Title: Toward the "all-inclusive" concept for future human-IA systems
Abstract: "I never lose. I either win or learn" Nelson Mandela. The “all-inclusive” concept is inspired from this Mandela’s quote. On the one hand, any experience is beneficial individually and collectively and the human-machine inclusion paradigm has to be applied. On the other hand, human-machine systems have to include every required devices and skills to solve any situations. To do so, future human-IA systems have to adapt norms to the variability of users and not to adapt all users to norms. The talk wll then present this new
“all-inclusive” concept. It is based on four groups of skills to perceive, evaluate and anticipate problems: ability to cooperate, abilities to compete, abilities to learn and abilities to educate. The application of these skills depends on the resource availability and devices to act or interact with the controlled process or other decision-makers. The Competence-Availability-Possibility to Act model (i.e. the CAP model)) is proposed to represent a decision-maker and task sharing between human and AI-based systems will depend on the CAP model parameters and the consequences of their behaviors interpreted in term of benefits, costs and deficits or dangers (i.e., the BCD model). The proposal is up-to-now conceptual but some examples will introduce the interest of such new “all-inclusive” concept for future human-IA system to implement system plasticity and make human-supported AI and AI-supported human processes possible.
Biography: F. Vanderhaegen has a doctorate on Human and Industrial Automation. He was researcher at the National French Scientific Research Center (C.N.R.S.) from 1995 to 2005. He is Professor at the High School of Engineering on Applied sciences (INSA) of the Université Polytechnique Hauts-de-France (in Valenciennes, France) since 2005. He was the head of the Human-Machine Systems research team of the Laboratory of Industrial and Human Automation control, Mechanical engineering and Computer Science from 2004 to 2014. He co-chairs the Technical Committee on Human-Machine Systems of the International Federation on Automatic Control. He chairs the Research Group on Integrated Automation and Human-Machine systems (GRAISyHM). He co-chairs the research pole on Human Factor, Cognitive Engineering and Social Sciences (HORTENS) of the European Railway Research Network of Excellence (EURNEX) and his is co-editor-in-chief of Cognition Technology & Work journal. He is chairing several national and international projects (e.g., European projects from FP5, FP6 and FP7; National projects with the National Research Agency) and conferences (e.g. IFAC/IFIP/IFORS/IEA symposia on Human-Machine Systems, ERGO-IA), His current research topics relate to human reliability, cooperation, learning, resilience engineering, human-systems inclusion and human-machine systems.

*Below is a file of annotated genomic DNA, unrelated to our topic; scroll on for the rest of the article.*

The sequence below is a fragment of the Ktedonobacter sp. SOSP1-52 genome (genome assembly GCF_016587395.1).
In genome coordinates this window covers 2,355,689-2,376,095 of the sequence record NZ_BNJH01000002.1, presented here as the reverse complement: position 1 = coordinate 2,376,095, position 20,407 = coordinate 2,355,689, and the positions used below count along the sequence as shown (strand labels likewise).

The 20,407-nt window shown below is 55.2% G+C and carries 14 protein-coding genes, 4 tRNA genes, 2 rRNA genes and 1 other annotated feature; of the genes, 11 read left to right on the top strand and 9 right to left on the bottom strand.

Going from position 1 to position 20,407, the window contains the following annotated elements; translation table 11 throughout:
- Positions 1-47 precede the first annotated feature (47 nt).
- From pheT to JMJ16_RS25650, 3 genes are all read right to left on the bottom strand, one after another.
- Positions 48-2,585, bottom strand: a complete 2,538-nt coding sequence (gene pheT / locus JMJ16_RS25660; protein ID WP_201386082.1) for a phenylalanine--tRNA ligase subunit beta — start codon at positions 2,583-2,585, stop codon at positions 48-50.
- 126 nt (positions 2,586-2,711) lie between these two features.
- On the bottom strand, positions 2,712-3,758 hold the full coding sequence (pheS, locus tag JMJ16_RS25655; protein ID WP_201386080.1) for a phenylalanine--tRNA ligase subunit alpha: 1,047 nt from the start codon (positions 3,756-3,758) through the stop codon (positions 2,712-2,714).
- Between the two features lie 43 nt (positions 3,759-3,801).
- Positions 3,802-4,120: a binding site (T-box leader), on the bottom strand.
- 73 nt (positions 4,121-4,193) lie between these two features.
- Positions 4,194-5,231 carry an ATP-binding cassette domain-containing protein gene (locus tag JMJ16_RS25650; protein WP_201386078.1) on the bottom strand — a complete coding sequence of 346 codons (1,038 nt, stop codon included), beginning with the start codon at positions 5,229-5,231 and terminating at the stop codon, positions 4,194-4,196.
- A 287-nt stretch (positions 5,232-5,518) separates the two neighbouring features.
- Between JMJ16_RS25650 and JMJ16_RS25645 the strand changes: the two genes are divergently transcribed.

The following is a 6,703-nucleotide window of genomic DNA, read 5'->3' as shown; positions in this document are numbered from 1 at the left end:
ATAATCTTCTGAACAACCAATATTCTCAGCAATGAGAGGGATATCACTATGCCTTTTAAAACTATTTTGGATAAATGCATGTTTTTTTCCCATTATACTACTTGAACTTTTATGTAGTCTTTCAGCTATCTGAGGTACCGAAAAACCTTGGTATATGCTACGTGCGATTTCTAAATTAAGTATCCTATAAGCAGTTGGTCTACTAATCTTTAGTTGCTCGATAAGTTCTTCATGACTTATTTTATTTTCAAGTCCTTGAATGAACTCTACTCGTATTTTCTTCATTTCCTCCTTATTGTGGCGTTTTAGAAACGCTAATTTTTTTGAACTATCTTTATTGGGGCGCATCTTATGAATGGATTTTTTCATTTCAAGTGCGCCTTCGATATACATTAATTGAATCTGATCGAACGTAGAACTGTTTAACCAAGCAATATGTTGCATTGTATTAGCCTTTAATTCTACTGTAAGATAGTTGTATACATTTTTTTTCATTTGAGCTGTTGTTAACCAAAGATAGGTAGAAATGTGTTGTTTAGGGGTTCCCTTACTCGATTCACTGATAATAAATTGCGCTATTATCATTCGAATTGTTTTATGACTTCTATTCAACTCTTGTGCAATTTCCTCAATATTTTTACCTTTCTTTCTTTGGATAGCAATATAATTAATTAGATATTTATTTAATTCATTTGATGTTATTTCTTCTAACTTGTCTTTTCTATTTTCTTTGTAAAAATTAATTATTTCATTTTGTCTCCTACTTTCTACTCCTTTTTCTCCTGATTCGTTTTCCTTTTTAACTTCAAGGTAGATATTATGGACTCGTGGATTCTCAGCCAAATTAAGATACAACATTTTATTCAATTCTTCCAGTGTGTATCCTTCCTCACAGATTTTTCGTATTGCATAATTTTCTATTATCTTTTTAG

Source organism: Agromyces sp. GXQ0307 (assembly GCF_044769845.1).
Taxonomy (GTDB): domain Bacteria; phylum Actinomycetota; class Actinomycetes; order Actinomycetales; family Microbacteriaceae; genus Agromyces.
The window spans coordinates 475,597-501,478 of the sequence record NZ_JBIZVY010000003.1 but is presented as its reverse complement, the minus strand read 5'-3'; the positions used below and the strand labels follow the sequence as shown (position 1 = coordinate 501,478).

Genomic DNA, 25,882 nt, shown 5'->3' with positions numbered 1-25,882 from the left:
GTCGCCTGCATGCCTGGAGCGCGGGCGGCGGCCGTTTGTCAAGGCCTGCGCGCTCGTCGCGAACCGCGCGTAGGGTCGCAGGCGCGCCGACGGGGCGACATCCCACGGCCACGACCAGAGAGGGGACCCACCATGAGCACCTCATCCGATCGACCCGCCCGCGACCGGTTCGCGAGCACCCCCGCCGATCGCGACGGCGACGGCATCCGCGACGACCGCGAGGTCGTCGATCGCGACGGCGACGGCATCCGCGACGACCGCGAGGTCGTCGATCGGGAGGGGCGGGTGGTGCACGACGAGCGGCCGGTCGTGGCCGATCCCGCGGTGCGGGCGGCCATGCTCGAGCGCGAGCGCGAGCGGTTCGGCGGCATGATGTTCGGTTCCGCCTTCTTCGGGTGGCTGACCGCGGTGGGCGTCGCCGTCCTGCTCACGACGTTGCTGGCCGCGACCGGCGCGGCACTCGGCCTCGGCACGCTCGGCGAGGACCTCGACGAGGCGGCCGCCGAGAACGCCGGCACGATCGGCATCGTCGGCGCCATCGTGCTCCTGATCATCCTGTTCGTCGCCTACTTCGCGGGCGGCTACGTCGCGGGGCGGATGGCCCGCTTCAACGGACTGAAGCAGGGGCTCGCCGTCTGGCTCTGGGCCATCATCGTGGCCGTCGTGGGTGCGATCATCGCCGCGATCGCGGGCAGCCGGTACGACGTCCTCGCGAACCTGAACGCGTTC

2017-now: co-chair of the TC HMS of IFAC
2014-now: co-editor-in-chief of Cognition Tecnology & Work
2014-now: co-chair of the research pole on Human Factor, Cognitive Engineering and Social Sciences (HORTENS) of the European Railway Research Network of Excellence (EURNEX)
2012-now: chair of the research group on Integrated Automation and Human-Machine systems (GRAISyHM)
2011-2017: chair of the Technical Committee on Human-Machine Systems (TC HMS) of the International Federation on Automatic Control (IFAC)
2005-now: Professor at Université Polytechnique Hauts-de-France
2004-2014: head of the Human-Machine systems research group of the LAMIH lab.
1995-2005: Researcher at the National Scientific Research Center (CNRS)
1994: Post-doctoral position at the Joint Research Center, Ispra, Italy
2003: Habilitation to Manage Research on Human and Industrial Automation – Université Polytechnique Hauts-de-France, Valenciennes, France
1993 : PhD on Human and Industrial Automation – Université Polytechnique Hauts-de-France, Valenciennes, France